Like my chaco's, my jeans were also heavy and I thought about trying to get them off, but how could I? I saw myself dying trying to struggle to get off my skinny jeans. The waves were massive and I  envisioned getting my jeans half way down my legs and then not being able to swim at all.

 

I screamed at the boat "I'm not going to make it!" but they couldn't hear me. I could tell that the boat was taking on more water and sinking. The speed boat was tilted to one side and just getting knocked around by the constant onslaught of waves, moving further and further away from me.  Later they told me that in the confusion and panic they didn't yet realize I was in the water. 

 

My brothers friend John, who can not swim, was calling 911 on his phone. I could hear him screaming into the phone "WE ARE GOING TO DIE, PLEASE HELP US, WE ARE GOING TO DIE! PLEASE PLEASE SAVE US!!" I couldn't make out anything else- I just hoped he knew where we were in the canal so he could tell them what I couldn't. I could also hear my niece screaming and crying. 

 

 I thought "this is really how it ends, all these years of living like a homeless person, being frugal, not going on vacations...and I'm going to drown in the cape cod canal on a boat trip I never wanted to go on...while in the middle of closing on our house!". 

 

When I had moved from Massachusetts to Asheville North Carolina I was 21 years old and I spent my first year there working and living in my 1992 Dodge caravan with makeshift curtains, tupperware drawers, and a sleeping bag in the back. It was before living in a van was cool (#vanlife) and when it just meant you were "homeless".  I spent years putting all my money into Asheville Glamping

 

 

 I could have afforded rent or a mortgage over all those years, but I opted to live rent free instead so I could funnel 100% of my income into my dream of creating a glamping camp without business loans. 

 

Whenever I felt like giving up during those years or signing a lease,  I'd think of this quote:  "Entrepreneurship is living a few years of your life like most people won't so you can spend the rest of your life living like most people can't"

 

Now I was reflecting on how all of that sacrifice was for NOTHING. NADA! How stupid was I to have wasted my 20's and half of my thirties living like a pauper and putting my money into my business? "YOU FUCKING IDIOT!" I thought. "STUPID, STUPID, STUPID!". I then shifted my thoughts back to what it was going to be like to die. How long would it would take before I lost consciousness? 

 

Ever since my Dad passed less than 6 months ago, I have been pouring over articles about near death experiences hoping to find some kind of proof of the afterlife. I had never believed in a "heaven" before my father's heart attack, but now my heart was broken over thinking that the best person I ever knew was just "gone". How could he just be gone? Would I just be gone too? When I finally got too tired to swim, would my dying/ oxygen deprived brain produce some kind of hallucination that I thought was "crossing over" like some of the articles I read had explained away near death experiences as being? Is drowning really peaceful? That last thought seemed impossible as I struggled to breathe. Drowning is not peaceful- that is BULLSHIT. I now think it must be right up there with burning alive as far as the most unpleasant ways to "pass go".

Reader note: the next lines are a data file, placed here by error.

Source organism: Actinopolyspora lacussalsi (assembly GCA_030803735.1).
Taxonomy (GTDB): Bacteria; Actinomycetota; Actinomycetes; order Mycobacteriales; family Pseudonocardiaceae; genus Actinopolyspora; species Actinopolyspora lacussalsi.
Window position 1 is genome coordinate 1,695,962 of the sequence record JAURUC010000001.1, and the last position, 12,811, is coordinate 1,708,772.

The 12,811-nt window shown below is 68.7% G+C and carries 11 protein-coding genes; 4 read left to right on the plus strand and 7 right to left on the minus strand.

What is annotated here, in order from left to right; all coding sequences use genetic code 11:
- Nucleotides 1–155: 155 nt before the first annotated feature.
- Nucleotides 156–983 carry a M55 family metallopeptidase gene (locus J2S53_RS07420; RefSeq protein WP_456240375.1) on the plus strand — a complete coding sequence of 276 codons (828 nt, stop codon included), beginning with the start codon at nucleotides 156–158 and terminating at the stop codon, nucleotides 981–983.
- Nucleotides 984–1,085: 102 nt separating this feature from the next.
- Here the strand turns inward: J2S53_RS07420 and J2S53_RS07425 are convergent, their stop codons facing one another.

The waves came at 3 second intervals as I continued trying to get back to the boat. In spite of their consistency, they were coming from behind me and surprised me every time. I was inhaling salt water through my nose and mouth as they struck me. I knew then that I wasn't going to drown from slipping under the waves, I was going to drown from inhaling the salt water into my lungs.

 

I turned over on my back and started doing the backstroke so I could see the waves as they came towards me and try to hold my breath as they crashed over me. That way I could still try to make it to the boat.  I thought about all the swim lessons at the YMCA growing up. Changing into my bathing suit in the back seat of my parents Corolla when we were late.

 

I didn't know it until the next day, but I had been struggling alone in the water for around 15-18 minutes at this time. If the water had been calm I could have floated for days, but the water was raging and the minutes that passed seemed like lifetimes. 

 

By this time everyone on the boat knew I was in the water and I could hear them all screaming at me, mostly incoherently.  Any progress I made swimming was lost though as the boat was being pushed further and further away from me by the waves.

 

My brothers friend was sceaming, "CAN YOU SWIM TOWARDS THE BOAT?? SWIM WITH THE WAVES!" and I screamed again "I'M NOT GOING TO MAKE IT".  I thought about trying to yell some final words to my family- that I loved them etc, but just yelling that I wasn't going to make it took all of my energy. I knew they couldn't hear me anyway.

 

"CAN YOU SWIM??" I couldn't yell anymore so I shook my head back and forth as hard as I could so they could see - I was already exhausted from swimming and knew there was no way I was making it to the boat- the distance had already doubled---That's when my brothers friend Todd jumped in with a life jacket on. 

 

When I saw him leap into the water:  Instead of thinking "I'm saved!", I thought "Now we will both die".  I knew that he didn't know how impossible it was to swim in any direction and how the waves would be pounding him as he tried. He didn't realize why I hadn't made any progress towards the boat and I thought there was no way he'd be able to swim us both back. It took minutes for him to get to me.